Installation Options

You have several alternatives for where to install Oracle Solaris 11:

Installing Inside a Virtual Machine

The easiest way to start using Oracle Solaris 11 is to install it into a virtual machine on top of your existing operating system. Figure 1 shows Oracle Solaris 11 installed on Apple OS X using Oracle VM VirtualBox.

Figure 1

Figure 1. Oracle Solaris on Apple OS X

You are guaranteed that Oracle Solaris 11 will recognize the virtualized devices that the virtual machine provides. If you run Oracle Solaris 11 in full-screen mode, you might actually forget that there's another operating system underneath.

The one drawback to this approach is that you need enough memory to run two operating systems simultaneously—a minimum of 2 GB is recommended for good performance. You should also allow a minimum of 7 GB of disk space to install the operating system.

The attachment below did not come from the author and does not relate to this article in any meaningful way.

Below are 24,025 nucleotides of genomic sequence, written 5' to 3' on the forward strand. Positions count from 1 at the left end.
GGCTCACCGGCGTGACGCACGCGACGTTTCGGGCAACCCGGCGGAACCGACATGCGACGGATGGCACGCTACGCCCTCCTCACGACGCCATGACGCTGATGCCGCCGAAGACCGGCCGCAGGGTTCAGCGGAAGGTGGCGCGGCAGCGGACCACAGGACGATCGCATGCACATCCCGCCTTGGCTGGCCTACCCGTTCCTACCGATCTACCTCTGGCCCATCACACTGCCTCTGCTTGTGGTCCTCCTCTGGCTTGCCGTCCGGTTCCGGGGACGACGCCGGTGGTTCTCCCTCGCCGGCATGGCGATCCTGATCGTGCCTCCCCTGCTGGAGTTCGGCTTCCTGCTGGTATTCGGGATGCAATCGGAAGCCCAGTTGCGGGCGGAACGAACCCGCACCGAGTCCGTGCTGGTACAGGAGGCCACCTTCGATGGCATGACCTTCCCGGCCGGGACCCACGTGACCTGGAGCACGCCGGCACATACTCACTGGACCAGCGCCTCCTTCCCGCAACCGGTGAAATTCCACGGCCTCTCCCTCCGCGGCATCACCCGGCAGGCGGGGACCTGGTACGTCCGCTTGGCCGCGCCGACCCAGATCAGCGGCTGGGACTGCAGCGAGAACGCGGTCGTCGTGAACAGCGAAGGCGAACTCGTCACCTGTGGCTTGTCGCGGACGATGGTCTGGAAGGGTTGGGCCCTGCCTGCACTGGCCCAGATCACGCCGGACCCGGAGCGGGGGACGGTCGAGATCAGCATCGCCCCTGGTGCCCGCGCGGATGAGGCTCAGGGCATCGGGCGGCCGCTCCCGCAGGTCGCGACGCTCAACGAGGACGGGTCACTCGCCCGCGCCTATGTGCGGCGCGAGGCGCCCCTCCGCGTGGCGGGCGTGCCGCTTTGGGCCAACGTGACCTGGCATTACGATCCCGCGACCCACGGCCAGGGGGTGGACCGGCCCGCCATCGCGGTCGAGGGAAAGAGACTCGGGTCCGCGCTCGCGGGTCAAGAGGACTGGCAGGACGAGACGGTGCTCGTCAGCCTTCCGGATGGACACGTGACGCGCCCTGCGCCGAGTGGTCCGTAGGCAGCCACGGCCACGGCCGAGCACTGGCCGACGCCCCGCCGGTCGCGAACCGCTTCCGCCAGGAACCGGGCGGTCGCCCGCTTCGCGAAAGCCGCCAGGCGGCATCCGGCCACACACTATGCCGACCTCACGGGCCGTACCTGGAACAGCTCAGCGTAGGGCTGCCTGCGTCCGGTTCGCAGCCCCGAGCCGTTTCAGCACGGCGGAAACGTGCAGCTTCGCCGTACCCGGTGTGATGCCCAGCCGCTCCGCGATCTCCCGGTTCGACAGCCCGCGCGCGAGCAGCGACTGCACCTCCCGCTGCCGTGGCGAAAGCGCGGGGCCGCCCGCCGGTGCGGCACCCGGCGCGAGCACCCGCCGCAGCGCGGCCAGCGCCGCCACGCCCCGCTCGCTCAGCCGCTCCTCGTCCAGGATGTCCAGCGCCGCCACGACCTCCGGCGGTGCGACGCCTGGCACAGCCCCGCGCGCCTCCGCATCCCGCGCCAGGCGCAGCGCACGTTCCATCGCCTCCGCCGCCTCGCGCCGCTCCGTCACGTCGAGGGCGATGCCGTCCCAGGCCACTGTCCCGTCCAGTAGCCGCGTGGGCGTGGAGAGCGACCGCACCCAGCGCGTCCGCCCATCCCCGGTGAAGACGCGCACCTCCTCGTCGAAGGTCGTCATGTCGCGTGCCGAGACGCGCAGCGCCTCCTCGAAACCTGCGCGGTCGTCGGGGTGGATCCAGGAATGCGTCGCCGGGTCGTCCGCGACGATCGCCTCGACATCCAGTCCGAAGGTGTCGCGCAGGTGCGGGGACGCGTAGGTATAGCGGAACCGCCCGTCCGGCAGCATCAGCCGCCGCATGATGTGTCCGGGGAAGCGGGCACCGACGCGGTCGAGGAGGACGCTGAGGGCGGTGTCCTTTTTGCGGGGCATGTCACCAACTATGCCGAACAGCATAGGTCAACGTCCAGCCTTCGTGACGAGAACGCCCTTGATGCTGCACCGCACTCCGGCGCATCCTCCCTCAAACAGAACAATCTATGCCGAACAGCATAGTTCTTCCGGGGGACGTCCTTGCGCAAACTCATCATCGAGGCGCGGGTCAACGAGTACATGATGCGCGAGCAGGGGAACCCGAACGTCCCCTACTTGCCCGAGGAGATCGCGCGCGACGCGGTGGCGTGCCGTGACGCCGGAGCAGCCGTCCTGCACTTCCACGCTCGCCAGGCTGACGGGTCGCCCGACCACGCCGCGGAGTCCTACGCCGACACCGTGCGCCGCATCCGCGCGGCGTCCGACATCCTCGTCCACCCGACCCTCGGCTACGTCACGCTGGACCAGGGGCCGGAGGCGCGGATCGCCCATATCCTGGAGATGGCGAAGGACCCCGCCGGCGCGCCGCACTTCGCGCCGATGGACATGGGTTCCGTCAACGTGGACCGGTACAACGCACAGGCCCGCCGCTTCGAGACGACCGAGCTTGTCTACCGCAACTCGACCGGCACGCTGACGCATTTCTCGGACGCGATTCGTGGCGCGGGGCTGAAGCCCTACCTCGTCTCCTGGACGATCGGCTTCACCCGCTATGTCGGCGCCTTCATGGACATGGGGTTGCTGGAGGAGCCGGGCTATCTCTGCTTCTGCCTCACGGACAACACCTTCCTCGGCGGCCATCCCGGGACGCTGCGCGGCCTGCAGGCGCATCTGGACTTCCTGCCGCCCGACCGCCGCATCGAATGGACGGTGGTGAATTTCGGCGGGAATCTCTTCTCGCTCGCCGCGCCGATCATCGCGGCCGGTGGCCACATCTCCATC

Oracle VM VirtualBox is a free-to-download hypervisor that supports Microsoft Windows, Apple OS X, Linux, and Oracle Solaris as host platforms, and, of course, Oracle Solaris as one of its many guests. Oracle makes it easy to try this approach by also offering a number of preinstalled virtual machines for Oracle VM VirtualBox that are focused towards a specific use, for example, to evaluate the developer tools that are available on Oracle Solaris 11.

After you have booted off the Live Media, the installation process is straightforward. Simply click the Install Oracle Solaris icon on the desktop to launch the graphical installer, shown in Figure 2.

Figure 2

Figure 2. The Oracle Solaris Graphical Installer

As you can see from Figure 2, the installation process is simple and asks some basic questions before laying down a fixed set of packages. After Oracle Solaris has successfully been installed, you can easily customize the installation by using the Package Manager.